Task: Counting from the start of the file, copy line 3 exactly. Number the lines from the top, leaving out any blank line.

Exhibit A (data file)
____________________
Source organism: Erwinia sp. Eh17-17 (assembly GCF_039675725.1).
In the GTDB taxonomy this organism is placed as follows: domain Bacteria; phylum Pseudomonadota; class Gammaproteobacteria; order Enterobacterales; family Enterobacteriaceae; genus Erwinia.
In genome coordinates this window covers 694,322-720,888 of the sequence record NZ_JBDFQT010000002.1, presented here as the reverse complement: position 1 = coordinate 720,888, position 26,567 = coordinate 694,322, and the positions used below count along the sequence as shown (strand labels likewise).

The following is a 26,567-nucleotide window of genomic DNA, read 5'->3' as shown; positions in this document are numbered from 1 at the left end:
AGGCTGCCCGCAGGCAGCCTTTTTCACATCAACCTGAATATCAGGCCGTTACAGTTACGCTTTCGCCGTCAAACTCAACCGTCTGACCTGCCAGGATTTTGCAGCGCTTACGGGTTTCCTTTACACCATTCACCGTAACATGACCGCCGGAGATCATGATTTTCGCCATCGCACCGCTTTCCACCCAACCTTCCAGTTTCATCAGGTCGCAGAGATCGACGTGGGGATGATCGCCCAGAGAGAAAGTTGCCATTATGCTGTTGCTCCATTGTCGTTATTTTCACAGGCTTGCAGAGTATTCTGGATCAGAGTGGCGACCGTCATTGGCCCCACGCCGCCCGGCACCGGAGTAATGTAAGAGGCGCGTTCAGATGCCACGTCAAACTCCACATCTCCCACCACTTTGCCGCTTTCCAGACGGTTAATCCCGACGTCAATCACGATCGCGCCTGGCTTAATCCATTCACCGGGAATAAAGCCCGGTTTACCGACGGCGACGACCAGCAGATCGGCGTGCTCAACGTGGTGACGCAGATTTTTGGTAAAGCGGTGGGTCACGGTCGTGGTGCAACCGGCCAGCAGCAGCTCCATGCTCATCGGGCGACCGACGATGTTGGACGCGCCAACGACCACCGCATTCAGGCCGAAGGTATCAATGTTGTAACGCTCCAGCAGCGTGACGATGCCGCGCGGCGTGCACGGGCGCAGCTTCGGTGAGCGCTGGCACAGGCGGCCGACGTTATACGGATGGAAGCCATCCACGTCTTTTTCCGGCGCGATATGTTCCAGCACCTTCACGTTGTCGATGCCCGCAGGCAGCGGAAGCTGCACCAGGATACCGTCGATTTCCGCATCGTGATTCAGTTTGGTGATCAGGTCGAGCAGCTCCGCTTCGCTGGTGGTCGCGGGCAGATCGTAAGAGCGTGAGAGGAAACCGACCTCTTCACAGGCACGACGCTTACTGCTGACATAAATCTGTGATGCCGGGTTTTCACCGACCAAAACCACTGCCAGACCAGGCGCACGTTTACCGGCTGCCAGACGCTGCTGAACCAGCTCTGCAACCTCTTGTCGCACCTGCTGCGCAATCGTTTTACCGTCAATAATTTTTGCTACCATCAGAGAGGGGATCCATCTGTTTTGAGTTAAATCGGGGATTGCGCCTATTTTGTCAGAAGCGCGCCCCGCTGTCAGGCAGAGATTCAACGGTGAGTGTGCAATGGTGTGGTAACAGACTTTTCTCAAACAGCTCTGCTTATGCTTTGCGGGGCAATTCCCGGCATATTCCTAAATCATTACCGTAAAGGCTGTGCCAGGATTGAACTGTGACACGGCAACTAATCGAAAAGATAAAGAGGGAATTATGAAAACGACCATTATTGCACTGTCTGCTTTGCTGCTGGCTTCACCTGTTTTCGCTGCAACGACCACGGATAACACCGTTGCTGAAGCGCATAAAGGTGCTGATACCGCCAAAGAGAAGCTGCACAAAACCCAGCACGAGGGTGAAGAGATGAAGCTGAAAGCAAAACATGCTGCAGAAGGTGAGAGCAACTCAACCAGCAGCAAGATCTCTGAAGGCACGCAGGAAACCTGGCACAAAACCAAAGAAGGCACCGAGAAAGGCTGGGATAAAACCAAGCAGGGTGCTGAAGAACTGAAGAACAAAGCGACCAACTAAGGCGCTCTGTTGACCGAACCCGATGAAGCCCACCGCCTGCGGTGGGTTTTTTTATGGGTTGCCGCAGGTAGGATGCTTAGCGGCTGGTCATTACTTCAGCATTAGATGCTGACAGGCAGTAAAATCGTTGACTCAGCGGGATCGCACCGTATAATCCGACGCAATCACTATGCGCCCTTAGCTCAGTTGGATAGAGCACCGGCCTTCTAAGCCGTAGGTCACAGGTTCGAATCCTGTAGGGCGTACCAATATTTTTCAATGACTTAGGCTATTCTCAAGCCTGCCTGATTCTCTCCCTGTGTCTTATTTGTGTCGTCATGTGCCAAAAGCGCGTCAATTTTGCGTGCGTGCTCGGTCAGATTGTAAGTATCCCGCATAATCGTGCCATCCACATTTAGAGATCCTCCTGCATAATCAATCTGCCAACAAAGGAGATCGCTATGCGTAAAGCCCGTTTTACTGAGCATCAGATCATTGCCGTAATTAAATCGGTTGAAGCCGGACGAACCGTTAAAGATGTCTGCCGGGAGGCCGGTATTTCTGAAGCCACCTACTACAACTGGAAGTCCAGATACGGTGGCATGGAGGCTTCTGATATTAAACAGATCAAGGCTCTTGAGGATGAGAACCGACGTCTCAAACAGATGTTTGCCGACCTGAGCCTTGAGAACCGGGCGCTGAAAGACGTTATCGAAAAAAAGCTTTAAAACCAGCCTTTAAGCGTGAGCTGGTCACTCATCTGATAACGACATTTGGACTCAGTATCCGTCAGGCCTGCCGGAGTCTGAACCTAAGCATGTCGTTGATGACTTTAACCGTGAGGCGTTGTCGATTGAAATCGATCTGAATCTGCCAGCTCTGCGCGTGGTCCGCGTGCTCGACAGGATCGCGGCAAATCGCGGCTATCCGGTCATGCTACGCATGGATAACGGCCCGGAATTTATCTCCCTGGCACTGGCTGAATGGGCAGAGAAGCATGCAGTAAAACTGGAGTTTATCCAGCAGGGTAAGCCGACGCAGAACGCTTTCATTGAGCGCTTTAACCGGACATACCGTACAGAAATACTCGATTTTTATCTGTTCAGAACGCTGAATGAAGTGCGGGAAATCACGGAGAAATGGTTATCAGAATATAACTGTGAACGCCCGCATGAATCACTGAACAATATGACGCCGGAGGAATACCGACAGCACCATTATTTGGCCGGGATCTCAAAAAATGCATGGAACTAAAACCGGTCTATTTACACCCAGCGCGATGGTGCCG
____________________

In genome coordinates this window covers 694,322-720,888 of the sequence record NZ_JBDFQT010000002.1, presented here as the reverse complement: position 1 = coordinate 720,888, position 26,567 = coordinate 694,322, and the positions used below count along the sequence as shown (strand labels likewise).